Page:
User guide | Fujitsu MB91360 Network Card User Manual

Fujitsu Microelectronics Europe
User Guide
FMEMCU- UG-910006-13
MB91360 SERIES
EVALUATION BOARD
STARTERKIT MB91360
USER GUIDE
STARTERKIT MB91360
Revision History
Revision History
Date
1999
2001
09 July 2003
Issue
1.0 MM
First draft
1.2 MM
V1.3, MSt
new format, Info about MB91F361 removed
This document contains 43 pages.
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© Fujitsu Microelectronics Europe GmbH
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Warranty and Disclaimer
Warranty and Disclaimer
To the maximum extent permitted by applicable law, Fujitsu Microelectronics Europe GmbH restricts
its warranties and its liability for STARTERKIT MB91360 and all its deliverables (eg. software
include or header files, application examples, target boards, evaluation boards, engineering samples
of IC’s etc.), its performance and any consequential damages, on the use of the Product in
accordance with (i) the terms of the License Agreement and the Sale and Purchase Agreement under
which agreements the Product has been delivered, (ii) the technical descriptions and (iii) all
accompanying written materials. In addition, to the maximum extent permitted by applicable law,
Fujitsu Microelectronics Europe GmbH disclaims all warranties and liabilities for the performance of
the Product and any consequential damages in cases of unauthorised decompiling and/or reverse
engineering and/or disassembling. Note, the STARTERKIT MB91360 and all its deliverables are
intended and must only be used in an evaluation laboratory environment.
1.
Fujitsu Microelectronics Europe GmbH warrants that the Product will perform substantially in
accordance with the accompanying written materials for a period of 90 days form the date of
receipt by the customer. Concerning the hardware components of the Product, Fujitsu
Microelectronics Europe GmbH warrants that the Product will be free from defects in material
and workmanship under use and service as specified in the accompanying written materials
for a duration of 1 year from the date of receipt by the customer.
2.
Should a Product turn out to be defect, Fujitsu Microelectronics Europe GmbH´s entire liability
and the customer´s exclusive remedy shall be, at Fujitsu Microelectronics Europe GmbH´s
sole discretion, either return of the purchase price and the license fee, or replacement of the
Product or parts thereof, if the Product is returned to Fujitsu Microelectronics Europe GmbH in
original packing and without further defects resulting from the customer´s use or the transport.
However, this warranty is excluded if the defect has resulted from an accident not attributable
to Fujitsu Microelectronics Europe GmbH, or abuse or misapplication attributable to the
customer or any other third party not relating to Fujitsu Microelectronics Europe GmbH.
3.
To the maximum extent permitted by applicable law Fujitsu Microelectronics Europe GmbH
disclaims all other warranties, whether expressed or implied, in particular, but not limited to,
warranties of merchantability and fitness for a particular purpose for which the Product is not
designated.
4.
To the maximum extent permitted by applicable law, Fujitsu Microelectronics Europe GmbH´s
and its suppliers´ liability is restricted to intention and gross negligence.
NO LIABILITY FOR CONSEQUENTIAL DAMAGES
To the maximum extent permitted by applicable law, in no event shall Fujitsu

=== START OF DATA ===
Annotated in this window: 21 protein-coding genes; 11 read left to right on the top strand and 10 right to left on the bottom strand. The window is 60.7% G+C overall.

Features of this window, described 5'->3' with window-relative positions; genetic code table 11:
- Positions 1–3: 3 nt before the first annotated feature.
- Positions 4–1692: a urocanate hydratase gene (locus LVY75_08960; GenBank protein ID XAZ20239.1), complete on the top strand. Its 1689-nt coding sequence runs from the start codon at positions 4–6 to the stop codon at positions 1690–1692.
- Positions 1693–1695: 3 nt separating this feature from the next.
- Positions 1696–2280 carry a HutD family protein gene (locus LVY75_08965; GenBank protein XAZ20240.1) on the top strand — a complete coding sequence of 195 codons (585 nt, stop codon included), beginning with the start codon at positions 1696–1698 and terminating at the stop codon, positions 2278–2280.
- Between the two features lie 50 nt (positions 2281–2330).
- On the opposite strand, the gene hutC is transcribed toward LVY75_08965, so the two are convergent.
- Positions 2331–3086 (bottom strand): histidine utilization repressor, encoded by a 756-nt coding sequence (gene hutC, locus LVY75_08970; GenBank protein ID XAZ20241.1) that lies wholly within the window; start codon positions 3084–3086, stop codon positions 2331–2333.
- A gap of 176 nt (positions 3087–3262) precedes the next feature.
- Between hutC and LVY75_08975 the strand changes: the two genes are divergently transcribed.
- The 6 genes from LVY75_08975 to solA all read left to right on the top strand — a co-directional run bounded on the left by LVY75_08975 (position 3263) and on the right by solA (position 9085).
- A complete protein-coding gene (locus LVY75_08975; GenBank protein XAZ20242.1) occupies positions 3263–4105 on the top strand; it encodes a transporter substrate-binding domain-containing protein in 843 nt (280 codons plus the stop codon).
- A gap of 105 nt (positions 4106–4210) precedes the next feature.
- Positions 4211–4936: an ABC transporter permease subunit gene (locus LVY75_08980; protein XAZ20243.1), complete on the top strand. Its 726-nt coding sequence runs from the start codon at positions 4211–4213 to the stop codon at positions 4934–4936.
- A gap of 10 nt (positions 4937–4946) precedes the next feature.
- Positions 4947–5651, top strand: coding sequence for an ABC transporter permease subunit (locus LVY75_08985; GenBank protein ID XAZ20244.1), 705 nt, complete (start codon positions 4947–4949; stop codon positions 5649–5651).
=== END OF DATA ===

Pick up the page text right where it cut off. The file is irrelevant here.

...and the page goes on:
Microelectronics Europe GmbH and its suppliers be liable for any damages whatsoever
(including but without limitation, consequential and/or indirect damages for personal
injury, assets of substantial value, loss of profits, interruption of business operation,
loss of information, or any other monetary or pecuniary loss) arising from the use of
the Product.
Should one of the above stipulations be or become invalid and/or unenforceable, the remaining
stipulations shall stay in full effect
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Contents
Contents
REVISION HISTORY ............................................................................................................ 2
WARRANTY AND DISCLAIMER ......................................................................................... 3
CONTENTS .......................................................................................................................... 4
1 INTRODUCTION.............................................................................................................. 6
1.1
Abstract................................................................................................................... 6
1.2
Key Features........................................................................................................... 6
1.3
General Board Usage.............................................................................................. 7
1.4
Mode Selection ....................................................................................................... 8
2 INSTALLATION ............................................................................................................... 9
2.1
Hardware Installation............................................................................................... 9
2.2
Software Installation .............................................................................................. 10
3 GETTING STARTED...................................................................................................... 11
3.1
Softune Workbench Development Introduction...................................................... 11
3.2
Softune Workbench Debugging Introduction ......................................................... 13
4 DETAILS OF THE INCLUDED MONITOR-DEBUGGER................................................ 15
4.1